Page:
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George Kennedy

Webster’s Dictionary defines a “lifer” as “a person who has made a lifelong commitment.”

George Kennedy

Webster’s Dictionary defines a “lifer” as “a person who has made a lifelong commitment.” So if anyone could be called a soccer lifer, it would be 2014 NC Soccer Hall of Fame inductee George Kennedy. Youth camps and clinics, high school, college and professional coaching, equipment, officiating, field construction and maintenance – he has had his hand in it all in a soccer career that numbers 48 years and counting. But things don’t seem to be slowing down much. In a January, 2014 newspaper article, he stated that “this (HOF recognition) is going to make me do this another twenty years.”

Believe it.

It is a coaching story that began in Jacksonville, Florida in 1966. Assumption School …Bishop Kenny…Jacksonville University – these were schools that Kennedy would direct or teach in, certainly, and even early on he understood there was something bigger than a final result. It was about instructing correctly, seeing improvement and tying it all into a visible progression. Players moved up the right way.

To facilitate this, he got involved in every way possible. There were high-level licensing programs to take. He had ten years experience with the Jacksonville Soccer Club and five years with the NASL Tampa Bay Rowdies. From 1969 to 1972, and again in 1974, his U19 boys won USSF State of Florida championships, a precursor to the McGuire Cup competition of today. He was a Florida Coaches Association Coach of the Year and won several regional awards. Kennedy even got his clubs involved in games with naval teams from different countries whose ships docked in port. In short, for the good of the game, he had a decade of being everywhere.

George moved on to the state of North Carolina in 1977 with a two-year stint at Belmont Abbey, where he coached the late Tony Suarez (HOF, 2012) and garnered two NAIA Regional COY honors. This was Charlotte in the days when soccer was growing. It was the time of the Pressbox Soccer Club, where he would cross paths with a number of people in the Hall of Fame today. At the same time he was commuting to Winston-Salem, working with a Wake Forest club team that would move to varsity level in 1980. Kennedy (assisted by Gary Hall, HOF 2008) would be the Demon Deacons first coach, compiling a record of 57-34-11 over seven years and winning ACC COY Honors in 1982. He also won five U19 NC Championships with Twin City YSA teams in the 80’s, combining players from the area with those from Wake Forest.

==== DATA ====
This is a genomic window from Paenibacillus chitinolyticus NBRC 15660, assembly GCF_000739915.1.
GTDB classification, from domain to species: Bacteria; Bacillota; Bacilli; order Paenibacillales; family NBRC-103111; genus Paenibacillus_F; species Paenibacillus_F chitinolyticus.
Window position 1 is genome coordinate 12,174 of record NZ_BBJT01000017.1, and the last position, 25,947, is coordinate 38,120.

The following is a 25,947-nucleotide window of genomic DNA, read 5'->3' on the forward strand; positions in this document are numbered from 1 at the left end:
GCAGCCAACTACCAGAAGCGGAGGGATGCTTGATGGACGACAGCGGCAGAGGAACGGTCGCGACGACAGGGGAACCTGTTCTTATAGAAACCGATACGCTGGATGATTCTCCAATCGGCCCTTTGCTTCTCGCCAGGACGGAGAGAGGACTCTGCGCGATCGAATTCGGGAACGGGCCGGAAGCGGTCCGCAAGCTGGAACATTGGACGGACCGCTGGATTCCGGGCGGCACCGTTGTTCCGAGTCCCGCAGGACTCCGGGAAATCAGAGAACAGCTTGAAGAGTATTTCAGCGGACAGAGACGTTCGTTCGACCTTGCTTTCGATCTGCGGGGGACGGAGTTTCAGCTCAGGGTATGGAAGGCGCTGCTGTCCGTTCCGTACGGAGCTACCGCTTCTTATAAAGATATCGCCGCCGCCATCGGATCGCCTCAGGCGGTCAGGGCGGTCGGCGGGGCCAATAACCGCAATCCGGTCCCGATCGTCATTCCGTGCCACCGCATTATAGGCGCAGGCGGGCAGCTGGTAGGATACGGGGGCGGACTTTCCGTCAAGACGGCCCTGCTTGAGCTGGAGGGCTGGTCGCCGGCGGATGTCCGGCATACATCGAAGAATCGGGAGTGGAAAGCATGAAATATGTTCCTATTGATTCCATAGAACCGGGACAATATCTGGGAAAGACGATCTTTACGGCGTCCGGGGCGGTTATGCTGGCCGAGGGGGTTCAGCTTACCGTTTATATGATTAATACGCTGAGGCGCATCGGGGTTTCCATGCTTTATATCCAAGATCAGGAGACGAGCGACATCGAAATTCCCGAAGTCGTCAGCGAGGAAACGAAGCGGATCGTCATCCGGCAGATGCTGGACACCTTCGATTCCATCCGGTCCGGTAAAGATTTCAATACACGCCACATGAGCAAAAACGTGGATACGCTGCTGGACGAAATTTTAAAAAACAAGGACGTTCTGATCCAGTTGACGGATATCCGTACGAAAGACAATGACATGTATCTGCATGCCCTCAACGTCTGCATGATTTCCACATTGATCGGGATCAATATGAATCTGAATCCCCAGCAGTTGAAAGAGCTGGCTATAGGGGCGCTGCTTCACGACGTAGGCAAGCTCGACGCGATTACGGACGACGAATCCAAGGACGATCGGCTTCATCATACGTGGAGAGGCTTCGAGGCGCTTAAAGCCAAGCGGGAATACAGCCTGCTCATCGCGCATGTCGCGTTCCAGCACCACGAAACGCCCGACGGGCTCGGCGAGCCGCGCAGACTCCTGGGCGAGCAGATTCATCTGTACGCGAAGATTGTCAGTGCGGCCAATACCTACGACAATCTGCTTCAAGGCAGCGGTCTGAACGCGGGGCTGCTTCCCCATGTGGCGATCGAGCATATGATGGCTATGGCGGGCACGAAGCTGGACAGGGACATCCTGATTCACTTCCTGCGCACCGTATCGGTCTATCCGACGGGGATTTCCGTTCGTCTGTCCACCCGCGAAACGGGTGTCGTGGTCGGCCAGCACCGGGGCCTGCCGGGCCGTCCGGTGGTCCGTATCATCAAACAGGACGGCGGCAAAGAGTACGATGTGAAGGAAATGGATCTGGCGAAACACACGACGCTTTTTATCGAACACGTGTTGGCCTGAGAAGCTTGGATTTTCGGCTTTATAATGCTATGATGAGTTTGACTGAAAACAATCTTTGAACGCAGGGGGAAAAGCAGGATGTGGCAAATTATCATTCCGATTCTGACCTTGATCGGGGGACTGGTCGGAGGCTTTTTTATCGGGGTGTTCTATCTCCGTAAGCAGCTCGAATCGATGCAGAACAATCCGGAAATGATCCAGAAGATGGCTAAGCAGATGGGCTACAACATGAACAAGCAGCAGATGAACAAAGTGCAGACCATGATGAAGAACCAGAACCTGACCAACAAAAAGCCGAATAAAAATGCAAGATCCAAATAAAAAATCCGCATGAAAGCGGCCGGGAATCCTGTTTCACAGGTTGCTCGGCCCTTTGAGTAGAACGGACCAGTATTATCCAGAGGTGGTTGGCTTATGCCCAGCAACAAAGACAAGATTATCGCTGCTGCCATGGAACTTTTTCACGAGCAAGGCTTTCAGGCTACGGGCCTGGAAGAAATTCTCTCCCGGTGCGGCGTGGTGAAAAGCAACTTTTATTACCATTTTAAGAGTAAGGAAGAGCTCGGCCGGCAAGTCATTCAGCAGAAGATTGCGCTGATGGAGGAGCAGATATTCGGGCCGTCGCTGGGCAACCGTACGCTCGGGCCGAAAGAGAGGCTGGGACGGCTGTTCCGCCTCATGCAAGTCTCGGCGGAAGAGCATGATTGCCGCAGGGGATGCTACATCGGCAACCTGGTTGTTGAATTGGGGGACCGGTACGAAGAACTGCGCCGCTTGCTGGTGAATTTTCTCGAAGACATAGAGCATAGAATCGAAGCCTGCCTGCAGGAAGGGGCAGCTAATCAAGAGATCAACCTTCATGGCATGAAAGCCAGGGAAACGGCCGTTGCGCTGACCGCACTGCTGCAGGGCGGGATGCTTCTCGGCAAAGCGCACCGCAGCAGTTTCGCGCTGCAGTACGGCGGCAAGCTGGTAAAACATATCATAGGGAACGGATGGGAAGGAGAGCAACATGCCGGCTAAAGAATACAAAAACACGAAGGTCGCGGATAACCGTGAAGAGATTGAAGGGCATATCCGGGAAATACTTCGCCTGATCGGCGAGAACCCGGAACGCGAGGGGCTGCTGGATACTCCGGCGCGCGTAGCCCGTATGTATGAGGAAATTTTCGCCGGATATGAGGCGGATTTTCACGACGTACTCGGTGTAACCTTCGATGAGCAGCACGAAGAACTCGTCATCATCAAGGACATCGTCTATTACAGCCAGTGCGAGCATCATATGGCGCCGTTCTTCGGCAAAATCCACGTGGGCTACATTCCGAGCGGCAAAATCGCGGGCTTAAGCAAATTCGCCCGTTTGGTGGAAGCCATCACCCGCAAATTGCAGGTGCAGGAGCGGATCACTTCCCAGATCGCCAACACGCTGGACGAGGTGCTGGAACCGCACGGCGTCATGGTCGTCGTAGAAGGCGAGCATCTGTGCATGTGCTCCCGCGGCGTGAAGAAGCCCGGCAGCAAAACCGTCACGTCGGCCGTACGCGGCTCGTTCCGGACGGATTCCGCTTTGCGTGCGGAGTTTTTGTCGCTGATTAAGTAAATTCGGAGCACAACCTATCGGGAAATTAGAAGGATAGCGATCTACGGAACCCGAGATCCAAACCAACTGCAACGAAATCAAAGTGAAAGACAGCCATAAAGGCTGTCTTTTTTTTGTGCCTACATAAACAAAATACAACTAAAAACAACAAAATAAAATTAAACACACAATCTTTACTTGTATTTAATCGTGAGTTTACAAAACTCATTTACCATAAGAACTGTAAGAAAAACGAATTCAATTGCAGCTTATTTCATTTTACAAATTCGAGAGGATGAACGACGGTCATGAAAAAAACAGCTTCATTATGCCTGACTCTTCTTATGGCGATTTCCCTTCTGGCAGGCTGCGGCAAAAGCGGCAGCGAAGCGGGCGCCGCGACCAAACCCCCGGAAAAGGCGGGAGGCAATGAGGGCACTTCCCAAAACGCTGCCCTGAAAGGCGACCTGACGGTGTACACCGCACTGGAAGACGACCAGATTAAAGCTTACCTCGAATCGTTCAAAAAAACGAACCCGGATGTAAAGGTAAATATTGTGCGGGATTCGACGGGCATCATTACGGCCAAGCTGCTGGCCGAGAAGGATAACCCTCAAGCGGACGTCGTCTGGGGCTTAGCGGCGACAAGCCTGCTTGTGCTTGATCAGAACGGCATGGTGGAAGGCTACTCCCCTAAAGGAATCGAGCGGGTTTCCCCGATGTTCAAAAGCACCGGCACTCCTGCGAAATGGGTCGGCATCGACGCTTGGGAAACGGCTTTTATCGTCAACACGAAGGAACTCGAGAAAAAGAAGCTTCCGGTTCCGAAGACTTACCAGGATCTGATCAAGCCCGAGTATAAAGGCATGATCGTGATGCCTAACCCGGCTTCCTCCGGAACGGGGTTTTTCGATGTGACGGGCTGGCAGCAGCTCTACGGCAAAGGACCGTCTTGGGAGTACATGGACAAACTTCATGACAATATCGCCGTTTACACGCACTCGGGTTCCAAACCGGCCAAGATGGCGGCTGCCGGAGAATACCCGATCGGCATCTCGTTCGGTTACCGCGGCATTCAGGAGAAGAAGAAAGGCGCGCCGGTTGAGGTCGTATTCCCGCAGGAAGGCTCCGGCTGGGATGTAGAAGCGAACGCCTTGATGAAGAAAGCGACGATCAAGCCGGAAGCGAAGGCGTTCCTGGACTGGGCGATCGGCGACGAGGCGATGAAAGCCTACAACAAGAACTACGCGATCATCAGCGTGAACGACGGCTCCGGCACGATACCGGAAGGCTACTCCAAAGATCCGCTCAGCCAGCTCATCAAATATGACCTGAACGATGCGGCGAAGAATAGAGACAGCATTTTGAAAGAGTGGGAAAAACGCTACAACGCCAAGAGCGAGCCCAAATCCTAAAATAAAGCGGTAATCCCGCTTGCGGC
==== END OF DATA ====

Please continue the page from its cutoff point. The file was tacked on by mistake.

In fact, teaching youth seemed to suit him best, and so he moved on. His longest tenure was at Western Guilford High School in Greensboro, where he worked with the boys and girls programs from 1987 until 2011, sometimes coaching JV and varsity at the same time. Included in his record are three NCHSAA championships: a 1992 3A title for the boys and two 1A/2A titles for the girls in 2004 and 2005. He won a number of COY awards, coached the West Girls in the 1999 East-West game and received the NCHSAA Distinguished Service Award in 1997. While at Western, he also served as chairman of the math department, coached swimming in the winter and oversaw construction of a soccer-only playing field.

Currently he is in his third year of coaching girls at Bishop McGuinness in Kernersville and still lives in Greensboro with his wife Janice. They have three children that were all involved with high school/college soccer, again proving that the apple doesn’t fall far from the tree: Patrick, who was a men’s assistant coach at the Naval Academy and is now at the Pentagon; Nancy, a soccer mom in Pearl Harbor; and Brian, formerly with Eurosport and now working in California.

It is next to impossible to find some aspect of soccer that George Kennedy hasn’t touched. The Hall of Fame welcomes a tireless promoter of the beautiful game.

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